Some years ago, on an extended stay in India, Warren made the acquaintance of a jeweler to royal families. As a consequence, he was given a rare opportunity to view antiquities from some of their collections. Among the treasures were a group of wafer-thin rose cut diamonds, which captured his attention. Unlike flashier cuts, the rose cut seemed so uncontrived and authentic, allowing light to play spontaneously with expressive nuance. Their unique character inspired him to believe that they could act as a medium for refined sculptural art in the form of jewelry.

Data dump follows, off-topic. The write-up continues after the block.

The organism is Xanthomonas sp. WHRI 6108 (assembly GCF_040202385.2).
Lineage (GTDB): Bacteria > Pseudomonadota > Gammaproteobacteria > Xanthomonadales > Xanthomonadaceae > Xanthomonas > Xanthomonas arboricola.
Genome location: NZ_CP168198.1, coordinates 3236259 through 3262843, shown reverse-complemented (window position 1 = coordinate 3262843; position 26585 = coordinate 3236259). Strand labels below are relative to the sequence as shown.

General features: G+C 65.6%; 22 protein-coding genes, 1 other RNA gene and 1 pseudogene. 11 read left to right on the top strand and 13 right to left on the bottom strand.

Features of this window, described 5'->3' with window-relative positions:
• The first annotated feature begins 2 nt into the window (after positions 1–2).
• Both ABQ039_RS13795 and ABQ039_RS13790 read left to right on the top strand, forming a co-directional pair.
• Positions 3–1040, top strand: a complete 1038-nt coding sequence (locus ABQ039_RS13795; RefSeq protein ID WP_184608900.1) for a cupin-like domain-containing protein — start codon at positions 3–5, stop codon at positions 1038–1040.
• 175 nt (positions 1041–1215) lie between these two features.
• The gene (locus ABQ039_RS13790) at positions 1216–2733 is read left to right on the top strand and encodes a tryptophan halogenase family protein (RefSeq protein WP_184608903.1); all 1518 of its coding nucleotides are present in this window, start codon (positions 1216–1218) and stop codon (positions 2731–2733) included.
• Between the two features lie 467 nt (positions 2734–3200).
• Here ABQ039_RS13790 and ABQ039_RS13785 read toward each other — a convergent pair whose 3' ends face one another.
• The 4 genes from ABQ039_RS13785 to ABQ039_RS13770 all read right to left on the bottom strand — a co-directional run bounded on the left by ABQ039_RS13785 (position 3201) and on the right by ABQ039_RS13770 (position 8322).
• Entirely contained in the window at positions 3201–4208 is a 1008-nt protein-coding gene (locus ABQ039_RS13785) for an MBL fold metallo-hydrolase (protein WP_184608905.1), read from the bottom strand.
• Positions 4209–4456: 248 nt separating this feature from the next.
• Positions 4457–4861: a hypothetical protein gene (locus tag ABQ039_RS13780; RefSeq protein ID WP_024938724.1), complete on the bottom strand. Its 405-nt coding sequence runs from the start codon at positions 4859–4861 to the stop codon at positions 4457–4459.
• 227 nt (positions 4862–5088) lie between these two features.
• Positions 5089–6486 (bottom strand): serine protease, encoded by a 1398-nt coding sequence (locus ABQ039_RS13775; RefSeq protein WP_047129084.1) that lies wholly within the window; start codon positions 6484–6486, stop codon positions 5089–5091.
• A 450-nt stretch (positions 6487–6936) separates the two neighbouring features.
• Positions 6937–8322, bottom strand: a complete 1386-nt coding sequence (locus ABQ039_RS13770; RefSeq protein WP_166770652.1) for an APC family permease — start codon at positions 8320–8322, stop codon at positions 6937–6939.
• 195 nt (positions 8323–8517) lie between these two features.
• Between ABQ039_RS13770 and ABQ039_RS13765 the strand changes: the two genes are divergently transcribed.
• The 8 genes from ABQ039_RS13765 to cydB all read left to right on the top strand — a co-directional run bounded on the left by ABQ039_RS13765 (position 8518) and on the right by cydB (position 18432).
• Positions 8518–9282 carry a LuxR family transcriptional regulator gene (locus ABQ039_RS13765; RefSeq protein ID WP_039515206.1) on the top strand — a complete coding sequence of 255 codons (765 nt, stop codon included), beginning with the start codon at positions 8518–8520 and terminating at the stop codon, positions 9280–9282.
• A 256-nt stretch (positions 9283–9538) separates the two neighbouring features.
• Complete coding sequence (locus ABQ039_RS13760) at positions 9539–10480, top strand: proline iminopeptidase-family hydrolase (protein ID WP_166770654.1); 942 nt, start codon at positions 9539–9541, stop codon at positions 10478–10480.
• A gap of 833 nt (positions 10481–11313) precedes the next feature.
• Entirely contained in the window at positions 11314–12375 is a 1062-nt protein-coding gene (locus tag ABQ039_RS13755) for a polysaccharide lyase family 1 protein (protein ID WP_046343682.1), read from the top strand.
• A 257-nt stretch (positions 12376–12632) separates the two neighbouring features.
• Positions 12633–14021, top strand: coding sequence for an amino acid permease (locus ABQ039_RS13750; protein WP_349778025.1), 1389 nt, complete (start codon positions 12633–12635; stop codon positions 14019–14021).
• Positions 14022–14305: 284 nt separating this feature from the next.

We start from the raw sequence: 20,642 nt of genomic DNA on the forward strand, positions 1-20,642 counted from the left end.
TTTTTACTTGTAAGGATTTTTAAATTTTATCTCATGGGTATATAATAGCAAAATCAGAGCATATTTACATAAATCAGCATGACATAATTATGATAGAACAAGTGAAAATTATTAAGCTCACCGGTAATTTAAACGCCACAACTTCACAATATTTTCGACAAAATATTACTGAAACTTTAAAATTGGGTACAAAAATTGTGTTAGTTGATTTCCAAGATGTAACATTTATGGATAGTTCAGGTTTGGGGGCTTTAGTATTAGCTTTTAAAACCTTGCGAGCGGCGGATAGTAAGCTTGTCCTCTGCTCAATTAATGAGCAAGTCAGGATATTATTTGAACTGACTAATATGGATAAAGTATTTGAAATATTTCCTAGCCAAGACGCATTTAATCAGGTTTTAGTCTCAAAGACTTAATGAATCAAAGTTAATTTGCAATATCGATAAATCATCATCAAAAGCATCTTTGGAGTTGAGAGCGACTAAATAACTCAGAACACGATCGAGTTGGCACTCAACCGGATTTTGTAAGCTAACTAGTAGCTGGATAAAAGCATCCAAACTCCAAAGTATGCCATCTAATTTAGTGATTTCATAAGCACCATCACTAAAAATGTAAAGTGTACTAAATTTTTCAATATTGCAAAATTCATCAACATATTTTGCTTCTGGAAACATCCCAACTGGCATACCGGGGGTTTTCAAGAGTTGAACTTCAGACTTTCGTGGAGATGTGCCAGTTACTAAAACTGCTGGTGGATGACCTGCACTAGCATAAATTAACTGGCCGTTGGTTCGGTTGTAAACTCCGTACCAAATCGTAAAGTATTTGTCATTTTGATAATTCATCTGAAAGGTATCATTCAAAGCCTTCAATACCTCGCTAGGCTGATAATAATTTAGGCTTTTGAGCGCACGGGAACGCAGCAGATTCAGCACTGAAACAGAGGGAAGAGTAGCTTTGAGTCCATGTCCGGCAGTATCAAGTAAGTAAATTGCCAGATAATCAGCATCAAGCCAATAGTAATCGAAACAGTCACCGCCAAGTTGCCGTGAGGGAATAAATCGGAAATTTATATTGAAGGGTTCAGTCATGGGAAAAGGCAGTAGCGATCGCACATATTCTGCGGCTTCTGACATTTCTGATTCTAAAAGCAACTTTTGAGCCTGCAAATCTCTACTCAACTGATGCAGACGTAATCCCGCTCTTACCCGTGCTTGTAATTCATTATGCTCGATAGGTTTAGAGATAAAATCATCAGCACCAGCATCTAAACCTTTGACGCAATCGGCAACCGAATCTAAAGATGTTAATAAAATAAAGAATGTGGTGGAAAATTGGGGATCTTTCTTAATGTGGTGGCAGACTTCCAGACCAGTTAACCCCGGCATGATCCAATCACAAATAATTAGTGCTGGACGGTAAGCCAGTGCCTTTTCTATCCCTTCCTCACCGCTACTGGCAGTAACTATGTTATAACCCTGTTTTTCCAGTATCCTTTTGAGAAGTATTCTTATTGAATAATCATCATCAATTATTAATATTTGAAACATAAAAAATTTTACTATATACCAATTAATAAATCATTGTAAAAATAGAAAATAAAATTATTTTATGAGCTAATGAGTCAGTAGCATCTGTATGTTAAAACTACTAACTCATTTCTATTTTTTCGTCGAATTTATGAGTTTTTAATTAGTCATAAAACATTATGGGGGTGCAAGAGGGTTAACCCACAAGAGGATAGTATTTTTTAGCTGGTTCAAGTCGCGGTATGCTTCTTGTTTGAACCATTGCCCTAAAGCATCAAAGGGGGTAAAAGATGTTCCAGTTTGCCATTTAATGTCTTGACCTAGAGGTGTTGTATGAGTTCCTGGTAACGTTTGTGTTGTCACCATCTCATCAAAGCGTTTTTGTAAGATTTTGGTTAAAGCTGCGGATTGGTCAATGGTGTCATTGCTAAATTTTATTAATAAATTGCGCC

We extensively use the rose cut for our jewels and gemstones. This allows our pieces an ability to refract light in dappled, rolling, spontaneous ways. Unlike flashier cuts, the rose cut strikes us as more authentic, allowing light to play expressively, and act as a medium for refined sculptural art.
Combining gems in unconventional ways has led to fascinating results, particularly as in the Intrigue Collection where overlapping rose cuts have a mysterious aura.